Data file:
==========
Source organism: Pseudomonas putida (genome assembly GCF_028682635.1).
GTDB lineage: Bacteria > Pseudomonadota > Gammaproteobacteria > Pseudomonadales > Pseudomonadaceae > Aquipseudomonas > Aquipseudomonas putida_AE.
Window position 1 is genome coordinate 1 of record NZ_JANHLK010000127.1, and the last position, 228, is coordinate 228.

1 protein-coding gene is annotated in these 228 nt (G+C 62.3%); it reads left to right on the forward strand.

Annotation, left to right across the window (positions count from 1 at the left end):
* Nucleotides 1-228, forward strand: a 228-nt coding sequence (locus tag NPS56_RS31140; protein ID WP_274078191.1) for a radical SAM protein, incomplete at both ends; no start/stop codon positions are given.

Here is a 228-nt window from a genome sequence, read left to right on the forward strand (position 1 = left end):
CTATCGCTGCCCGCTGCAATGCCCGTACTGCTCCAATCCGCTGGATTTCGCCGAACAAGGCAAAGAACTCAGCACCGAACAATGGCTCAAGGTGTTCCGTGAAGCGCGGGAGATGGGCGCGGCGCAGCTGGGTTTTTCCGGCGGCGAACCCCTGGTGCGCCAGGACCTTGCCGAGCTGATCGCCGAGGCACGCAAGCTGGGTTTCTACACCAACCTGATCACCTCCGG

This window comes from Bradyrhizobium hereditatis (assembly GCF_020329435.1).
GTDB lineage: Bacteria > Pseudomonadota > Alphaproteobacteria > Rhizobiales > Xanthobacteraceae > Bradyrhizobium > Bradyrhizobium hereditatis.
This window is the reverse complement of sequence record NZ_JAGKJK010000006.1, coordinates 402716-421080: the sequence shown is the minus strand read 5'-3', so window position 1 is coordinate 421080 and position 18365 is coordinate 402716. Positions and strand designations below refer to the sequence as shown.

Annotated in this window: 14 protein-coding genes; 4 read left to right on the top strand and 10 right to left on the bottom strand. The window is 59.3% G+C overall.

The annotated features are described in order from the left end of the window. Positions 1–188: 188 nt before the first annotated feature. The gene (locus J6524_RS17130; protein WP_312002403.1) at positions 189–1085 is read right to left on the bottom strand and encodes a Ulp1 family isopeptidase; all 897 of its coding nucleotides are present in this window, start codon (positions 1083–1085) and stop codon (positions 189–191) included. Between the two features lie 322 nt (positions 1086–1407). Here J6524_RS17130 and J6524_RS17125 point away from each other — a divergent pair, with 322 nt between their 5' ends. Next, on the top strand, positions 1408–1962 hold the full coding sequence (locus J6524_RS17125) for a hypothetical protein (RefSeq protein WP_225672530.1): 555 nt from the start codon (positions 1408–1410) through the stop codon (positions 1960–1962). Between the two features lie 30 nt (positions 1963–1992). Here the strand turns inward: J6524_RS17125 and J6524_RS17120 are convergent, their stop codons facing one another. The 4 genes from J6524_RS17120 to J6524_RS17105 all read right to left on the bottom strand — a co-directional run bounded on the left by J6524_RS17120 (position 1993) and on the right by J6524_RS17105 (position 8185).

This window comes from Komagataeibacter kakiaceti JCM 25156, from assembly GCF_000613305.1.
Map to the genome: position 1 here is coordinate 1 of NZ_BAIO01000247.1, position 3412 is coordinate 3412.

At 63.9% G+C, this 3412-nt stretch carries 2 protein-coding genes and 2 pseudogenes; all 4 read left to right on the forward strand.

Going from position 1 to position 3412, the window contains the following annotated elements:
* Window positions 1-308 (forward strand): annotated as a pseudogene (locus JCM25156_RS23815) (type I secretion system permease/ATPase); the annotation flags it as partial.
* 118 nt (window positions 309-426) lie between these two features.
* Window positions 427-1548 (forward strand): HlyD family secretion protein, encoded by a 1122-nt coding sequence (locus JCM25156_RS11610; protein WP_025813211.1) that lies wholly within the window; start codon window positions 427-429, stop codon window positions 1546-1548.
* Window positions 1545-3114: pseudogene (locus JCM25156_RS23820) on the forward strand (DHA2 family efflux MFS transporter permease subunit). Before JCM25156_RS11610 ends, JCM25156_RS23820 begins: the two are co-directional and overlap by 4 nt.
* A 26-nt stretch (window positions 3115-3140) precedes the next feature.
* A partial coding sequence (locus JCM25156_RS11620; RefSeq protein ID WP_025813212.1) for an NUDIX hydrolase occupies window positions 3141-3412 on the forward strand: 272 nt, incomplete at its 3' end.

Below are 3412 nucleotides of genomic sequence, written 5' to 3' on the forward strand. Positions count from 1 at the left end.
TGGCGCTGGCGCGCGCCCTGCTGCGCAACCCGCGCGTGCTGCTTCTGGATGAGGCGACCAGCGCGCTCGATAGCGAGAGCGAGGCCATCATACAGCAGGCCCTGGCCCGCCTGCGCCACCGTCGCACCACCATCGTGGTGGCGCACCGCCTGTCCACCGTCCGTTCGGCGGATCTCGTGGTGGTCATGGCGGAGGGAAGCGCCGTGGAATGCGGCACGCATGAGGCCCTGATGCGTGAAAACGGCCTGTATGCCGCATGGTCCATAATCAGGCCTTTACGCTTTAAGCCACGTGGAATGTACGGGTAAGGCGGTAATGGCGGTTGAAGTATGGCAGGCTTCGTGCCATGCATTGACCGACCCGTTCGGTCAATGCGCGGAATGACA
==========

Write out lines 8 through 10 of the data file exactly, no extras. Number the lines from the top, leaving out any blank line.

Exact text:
CTATCGCTGCCCGCTGCAATGCCCGTACTGCTCCAATCCGCTGGATTTCGCCGAACAAGGCAAAGAACTCAGCACCGAACAATGGCTCAAGGTGTTCCGTGAAGCGCGGGAGATGGGCGCGGCGCAGCTGGGTTTTTCCGGCGGCGAACCCCTGGTGCGCCAGGACCTTGCCGAGCTGATCGCCGAGGCACGCAAGCTGGGTTTCTACACCAACCTGATCACCTCCGG

This window comes from Bradyrhizobium hereditatis (assembly GCF_020329435.1).
GTDB lineage: Bacteria > Pseudomonadota > Alphaproteobacteria > Rhizobiales > Xanthobacteraceae > Bradyrhizobium > Bradyrhizobium hereditatis.